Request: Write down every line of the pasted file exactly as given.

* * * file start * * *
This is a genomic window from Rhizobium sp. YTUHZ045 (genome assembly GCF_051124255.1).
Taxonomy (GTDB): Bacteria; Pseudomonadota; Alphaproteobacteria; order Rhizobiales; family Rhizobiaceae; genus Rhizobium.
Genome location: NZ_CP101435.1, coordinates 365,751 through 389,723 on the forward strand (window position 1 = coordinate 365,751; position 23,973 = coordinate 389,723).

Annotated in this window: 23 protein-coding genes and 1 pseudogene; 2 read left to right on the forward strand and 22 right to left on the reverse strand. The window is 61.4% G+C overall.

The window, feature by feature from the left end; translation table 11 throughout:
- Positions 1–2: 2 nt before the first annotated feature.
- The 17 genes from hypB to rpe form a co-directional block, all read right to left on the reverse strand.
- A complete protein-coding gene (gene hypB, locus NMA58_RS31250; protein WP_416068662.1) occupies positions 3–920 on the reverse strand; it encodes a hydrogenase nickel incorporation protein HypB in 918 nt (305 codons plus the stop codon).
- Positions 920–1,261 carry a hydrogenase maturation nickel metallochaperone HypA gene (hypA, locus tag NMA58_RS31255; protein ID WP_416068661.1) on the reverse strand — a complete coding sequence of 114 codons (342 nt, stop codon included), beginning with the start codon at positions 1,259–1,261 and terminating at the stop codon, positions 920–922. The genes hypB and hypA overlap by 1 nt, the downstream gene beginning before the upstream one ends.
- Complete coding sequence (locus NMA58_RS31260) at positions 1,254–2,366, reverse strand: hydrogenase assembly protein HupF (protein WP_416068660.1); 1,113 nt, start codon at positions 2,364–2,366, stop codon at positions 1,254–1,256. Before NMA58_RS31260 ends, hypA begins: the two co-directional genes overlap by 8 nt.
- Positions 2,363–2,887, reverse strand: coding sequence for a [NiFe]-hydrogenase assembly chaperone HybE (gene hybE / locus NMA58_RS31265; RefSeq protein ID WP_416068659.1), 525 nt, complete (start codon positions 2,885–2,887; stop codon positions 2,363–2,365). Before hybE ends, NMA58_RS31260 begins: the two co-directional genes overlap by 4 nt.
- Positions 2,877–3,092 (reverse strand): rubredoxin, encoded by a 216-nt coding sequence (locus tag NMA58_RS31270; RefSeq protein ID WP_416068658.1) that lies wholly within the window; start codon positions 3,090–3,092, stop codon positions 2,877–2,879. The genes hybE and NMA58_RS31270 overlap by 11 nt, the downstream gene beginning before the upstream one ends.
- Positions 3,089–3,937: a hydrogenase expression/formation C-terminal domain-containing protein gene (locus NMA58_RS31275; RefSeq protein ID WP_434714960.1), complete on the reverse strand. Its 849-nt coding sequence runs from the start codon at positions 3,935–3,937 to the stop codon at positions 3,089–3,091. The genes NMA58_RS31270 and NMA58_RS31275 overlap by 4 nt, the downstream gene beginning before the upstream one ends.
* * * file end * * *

This is a genomic window from Rhizobium sp. YTUHZ045 (genome assembly GCF_051124255.1).
Taxonomy (GTDB): Bacteria; Pseudomonadota; Alphaproteobacteria; order Rhizobiales; family Rhizobiaceae; genus Rhizobium.
Genome location: NZ_CP101435.1, coordinates 365,751 through 389,723 on the forward strand (window position 1 = coordinate 365,751; position 23,973 = coordinate 389,723).

Annotated in this window: 23 protein-coding genes and 1 pseudogene; 2 read left to right on the forward strand and 22 right to left on the reverse strand. The window is 61.4% G+C overall.

The window, feature by feature from the left end; translation table 11 throughout:
- Positions 1–2: 2 nt before the first annotated feature.
- The 17 genes from hypB to rpe form a co-directional block, all read right to left on the reverse strand.
- A complete protein-coding gene (gene hypB, locus NMA58_RS31250; protein WP_416068662.1) occupies positions 3–920 on the reverse strand; it encodes a hydrogenase nickel incorporation protein HypB in 918 nt (305 codons plus the stop codon).
- Positions 920–1,261 carry a hydrogenase maturation nickel metallochaperone HypA gene (hypA, locus tag NMA58_RS31255; protein ID WP_416068661.1) on the reverse strand — a complete coding sequence of 114 codons (342 nt, stop codon included), beginning with the start codon at positions 1,259–1,261 and terminating at the stop codon, positions 920–922. The genes hypB and hypA overlap by 1 nt, the downstream gene beginning before the upstream one ends.
- Complete coding sequence (locus NMA58_RS31260) at positions 1,254–2,366, reverse strand: hydrogenase assembly protein HupF (protein WP_416068660.1); 1,113 nt, start codon at positions 2,364–2,366, stop codon at positions 1,254–1,256. Before NMA58_RS31260 ends, hypA begins: the two co-directional genes overlap by 8 nt.
- Positions 2,363–2,887, reverse strand: coding sequence for a [NiFe]-hydrogenase assembly chaperone HybE (gene hybE / locus NMA58_RS31265; RefSeq protein ID WP_416068659.1), 525 nt, complete (start codon positions 2,885–2,887; stop codon positions 2,363–2,365). Before hybE ends, NMA58_RS31260 begins: the two co-directional genes overlap by 4 nt.
- Positions 2,877–3,092 (reverse strand): rubredoxin, encoded by a 216-nt coding sequence (locus tag NMA58_RS31270; RefSeq protein ID WP_416068658.1) that lies wholly within the window; start codon positions 3,090–3,092, stop codon positions 2,877–2,879. The genes hybE and NMA58_RS31270 overlap by 11 nt, the downstream gene beginning before the upstream one ends.
- Positions 3,089–3,937: a hydrogenase expression/formation C-terminal domain-containing protein gene (locus NMA58_RS31275; RefSeq protein ID WP_434714960.1), complete on the reverse strand. Its 849-nt coding sequence runs from the start codon at positions 3,935–3,937 to the stop codon at positions 3,089–3,091. The genes NMA58_RS31270 and NMA58_RS31275 overlap by 4 nt, the downstream gene beginning before the upstream one ends.